Fixed Configuration Firewalls, Safety Systems and Reduced Human Error

Earlier this week Patrick Coyle wrote an excellent blog on Safety Integrated Systems (SIS) and why they are so important to safe industrial operations. If you are new to the SCADA and ICS world, or if you have mostly worked on non-safety related processes, I highly recommend you read his blog.

Now of course I also like the fact that a new firewall product released by Honeywell which is based on our Tofino Security technology got this topic rolling. But best of all, Patrick asked some questions that I never thought to answer. Important questions about what exactly Honeywell is selling and how it secures safety systems. So here goes… Modbus Read-only Firewall 1.bmp

The Honeywell Modbus Read-only Firewall (HMRF) is what is known as a Fixed Configuration Firewall (FCF) which runs a technology known as Deep Packet Inspection (DPI). In today’s blog I am going to explain the fixed configuration firewall part.  Later this month I will tackle DPI.

Nearly all firewalls on the market are designed to be configured to allow or block traffic using Access Control Lists (ACL). For example, if you only want to allow web traffic (i.e. HTTP traffic) from a client at IP address to a web server with an address of you might enter an ACL like the one in the image below.

The good news is that being able to enter ACLs gives the firewall administrator a lot of flexibility. If today the firewall is being used for managing web traffic and tomorrow database traffic needs to be allowed, it is simple to adjust the ACLs. And since flexibility is what most IT security experts want, that is what the firewall vendors like Cisco and Juniper have given them. It is also what the standard version of the Tofino firewall offers – flexibility to define multiple rules for absolutely any protocol and any IP address.

But with flexibility comes a price – increased chance of both human error and human evil.

Human error in firewall configuration

The amount of human error in firewall configuration can be staggering. For example, an IEEE paper on firewall errors showed that even critical IT firewalls in major corporations can have poorly written rule sets. In the study the author, Dr. Avishai Wool, defined 12 serious firewall configuration errors (each very general in nature) and then inspected the firewall configurations of 27 major corporations. He found an average of 7 serious errors per firewall, with some having as many as 12 errors. At that point, you might not even bother having a firewall for all the good it is doing you.

To address the human factors issue, most companies must both carefully document their ACLs and conduct regular firewall rule reviews and security audits. For example, NERC-CIP-005 (which deals with firewalls) states:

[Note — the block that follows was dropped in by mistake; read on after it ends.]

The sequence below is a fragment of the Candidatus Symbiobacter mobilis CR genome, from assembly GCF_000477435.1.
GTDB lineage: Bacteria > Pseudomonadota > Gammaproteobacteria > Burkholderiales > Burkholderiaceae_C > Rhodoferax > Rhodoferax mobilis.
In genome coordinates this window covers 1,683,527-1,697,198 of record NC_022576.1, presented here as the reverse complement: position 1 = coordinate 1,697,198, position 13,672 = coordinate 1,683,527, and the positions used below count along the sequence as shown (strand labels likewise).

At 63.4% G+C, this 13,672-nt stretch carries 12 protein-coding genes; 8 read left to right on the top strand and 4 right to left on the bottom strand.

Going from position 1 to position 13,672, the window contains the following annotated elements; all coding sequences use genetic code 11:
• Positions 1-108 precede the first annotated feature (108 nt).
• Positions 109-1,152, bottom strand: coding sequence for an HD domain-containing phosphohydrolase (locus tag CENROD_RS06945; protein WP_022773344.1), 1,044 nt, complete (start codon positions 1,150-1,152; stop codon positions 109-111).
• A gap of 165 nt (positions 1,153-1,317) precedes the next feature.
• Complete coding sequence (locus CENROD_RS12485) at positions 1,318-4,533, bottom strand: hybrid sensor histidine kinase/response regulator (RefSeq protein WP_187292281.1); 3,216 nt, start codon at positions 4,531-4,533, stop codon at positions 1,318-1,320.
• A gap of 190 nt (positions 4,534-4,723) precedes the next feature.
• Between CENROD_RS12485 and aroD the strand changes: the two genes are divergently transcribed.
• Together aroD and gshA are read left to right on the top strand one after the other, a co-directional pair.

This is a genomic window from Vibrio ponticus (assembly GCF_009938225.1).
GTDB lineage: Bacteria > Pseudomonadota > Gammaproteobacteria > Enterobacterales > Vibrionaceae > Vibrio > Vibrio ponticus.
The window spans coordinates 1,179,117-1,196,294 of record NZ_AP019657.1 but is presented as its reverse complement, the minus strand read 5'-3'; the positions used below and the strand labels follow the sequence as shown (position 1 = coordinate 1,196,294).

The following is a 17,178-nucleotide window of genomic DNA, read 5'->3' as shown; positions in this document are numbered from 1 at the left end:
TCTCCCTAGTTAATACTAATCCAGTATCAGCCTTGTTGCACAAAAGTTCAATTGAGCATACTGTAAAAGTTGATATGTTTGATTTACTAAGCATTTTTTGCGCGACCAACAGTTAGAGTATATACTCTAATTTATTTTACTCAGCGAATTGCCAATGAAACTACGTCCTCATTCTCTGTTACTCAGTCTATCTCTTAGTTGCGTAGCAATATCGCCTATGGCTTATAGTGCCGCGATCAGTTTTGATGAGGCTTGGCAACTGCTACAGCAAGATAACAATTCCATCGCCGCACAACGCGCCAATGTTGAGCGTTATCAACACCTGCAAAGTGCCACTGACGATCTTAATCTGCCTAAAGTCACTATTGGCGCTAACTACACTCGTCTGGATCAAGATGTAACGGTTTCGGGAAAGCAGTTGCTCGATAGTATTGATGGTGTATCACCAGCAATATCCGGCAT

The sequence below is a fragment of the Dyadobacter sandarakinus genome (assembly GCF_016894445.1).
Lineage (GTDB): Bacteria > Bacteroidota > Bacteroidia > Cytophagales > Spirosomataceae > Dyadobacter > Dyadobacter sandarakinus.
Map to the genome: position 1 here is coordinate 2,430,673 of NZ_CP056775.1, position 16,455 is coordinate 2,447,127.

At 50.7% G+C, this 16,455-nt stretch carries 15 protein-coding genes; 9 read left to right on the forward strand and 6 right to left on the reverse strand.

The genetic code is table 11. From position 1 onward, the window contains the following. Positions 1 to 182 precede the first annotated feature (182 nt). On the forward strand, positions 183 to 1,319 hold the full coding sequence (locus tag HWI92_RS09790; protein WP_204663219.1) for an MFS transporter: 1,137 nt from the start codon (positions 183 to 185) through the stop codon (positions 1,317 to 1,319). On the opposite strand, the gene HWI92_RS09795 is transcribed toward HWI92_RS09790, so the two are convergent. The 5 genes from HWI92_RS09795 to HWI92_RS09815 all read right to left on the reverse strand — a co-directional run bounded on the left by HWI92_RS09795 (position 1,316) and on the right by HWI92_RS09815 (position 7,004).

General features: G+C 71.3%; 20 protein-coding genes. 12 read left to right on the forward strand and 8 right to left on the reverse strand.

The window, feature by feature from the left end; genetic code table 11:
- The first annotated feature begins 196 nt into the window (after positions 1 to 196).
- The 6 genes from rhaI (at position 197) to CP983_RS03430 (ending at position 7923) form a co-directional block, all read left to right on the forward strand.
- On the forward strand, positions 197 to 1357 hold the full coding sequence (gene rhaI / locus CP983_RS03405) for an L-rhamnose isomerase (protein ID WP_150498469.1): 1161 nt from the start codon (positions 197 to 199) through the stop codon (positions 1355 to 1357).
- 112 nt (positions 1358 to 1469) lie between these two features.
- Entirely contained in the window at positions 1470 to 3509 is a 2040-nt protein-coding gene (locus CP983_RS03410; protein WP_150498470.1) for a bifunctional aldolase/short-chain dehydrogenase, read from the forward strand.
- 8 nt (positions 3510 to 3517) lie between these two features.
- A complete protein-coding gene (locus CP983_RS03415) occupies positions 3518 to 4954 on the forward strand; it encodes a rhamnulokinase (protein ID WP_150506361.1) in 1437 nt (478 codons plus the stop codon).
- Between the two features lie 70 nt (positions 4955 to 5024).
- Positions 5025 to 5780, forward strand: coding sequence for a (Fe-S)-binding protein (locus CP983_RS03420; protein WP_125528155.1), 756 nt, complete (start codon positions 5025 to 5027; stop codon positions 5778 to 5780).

R5.1. The Responsible Entity shall ensure that all documentation required by Standard CIP-005-2 reflect current configurations and processes and shall review the documents and procedures referenced in Standard CIP-005-2 at least annually.

Now rule audits do not come cheap – often a good audit costs more than the cost of the firewall. And for that matter, even the expert labor needed to configure the firewall can be more expensive than the firewall. All this adds up to a significant Total Cost of Ownership (TCO) over the life of the firewall.

Human evil in firewall configuration

As for the human evil side, if firewalls can be configured to detect an attack they can be configured to ignore it too. All it takes is sloppy access (i.e. password) management for the firewall, so organizations like the US Nuclear Regulatory Commission ask their licensees for a lot of safe guards and audits when it comes to firewall management. Again, those cost money.

Fixed Configuration Firewalls reduce that high TCO by being locked to a single (exhaustingly tested) configuration at the factory. For example, the Honeywell Modbus Read-only Firewall is locked to only allow Modbus read commands through. All other traffic is blocked; a setting that simply cannot be tampered with.

Of course a firewall like this would not work for the normal IT space, as there are too many Adds/Moves/Changes of both applications and users. But in the ICS/SCADA space, the basic network design can stay steady state for decades. For example, if an SIS is using Modbus TCP today for communications to the DCS, it probably will be using the protocol ten years from now.  In fact, if your SIS starts trying to use the HTTP protocol to connect to a World Cup Soccer site in Malaysia, you probably have a problem - a problem so big that you don’t want staff to be able to make the alarms disappear by changing a few rules.

Fixed configuration firewalls – reduced human error and human evil

By using a fixed configuration firewall, there is limited ongoing review or maintenance required. After all, if no one can ever change the rules, you don’t really need that quarterly rule review/audit. And if there is no user access to the unit at all, the issues of password management and access logging disappear.

Typically the only audit needed is to confirm the unit is in place and powered on. Occasionally some companies will run a periodic scan against the firewall, but the result of that is so black and white, it is a trivial and cheap test. Best of all, the firewall is tamper proof, so that the next Stuxnet can’t steal a password, reprogram the ACLs and sneak into your control system.

So if you have SCADA or control systems that have very consistent network traffic patterns, a fixed configuration firewall is worth considering. It can reduce the TCO of security significantly and it is a tamper proof security solution.

If you have ideas for systems besides SIS that would benefit from this sort of technology, please let me know.

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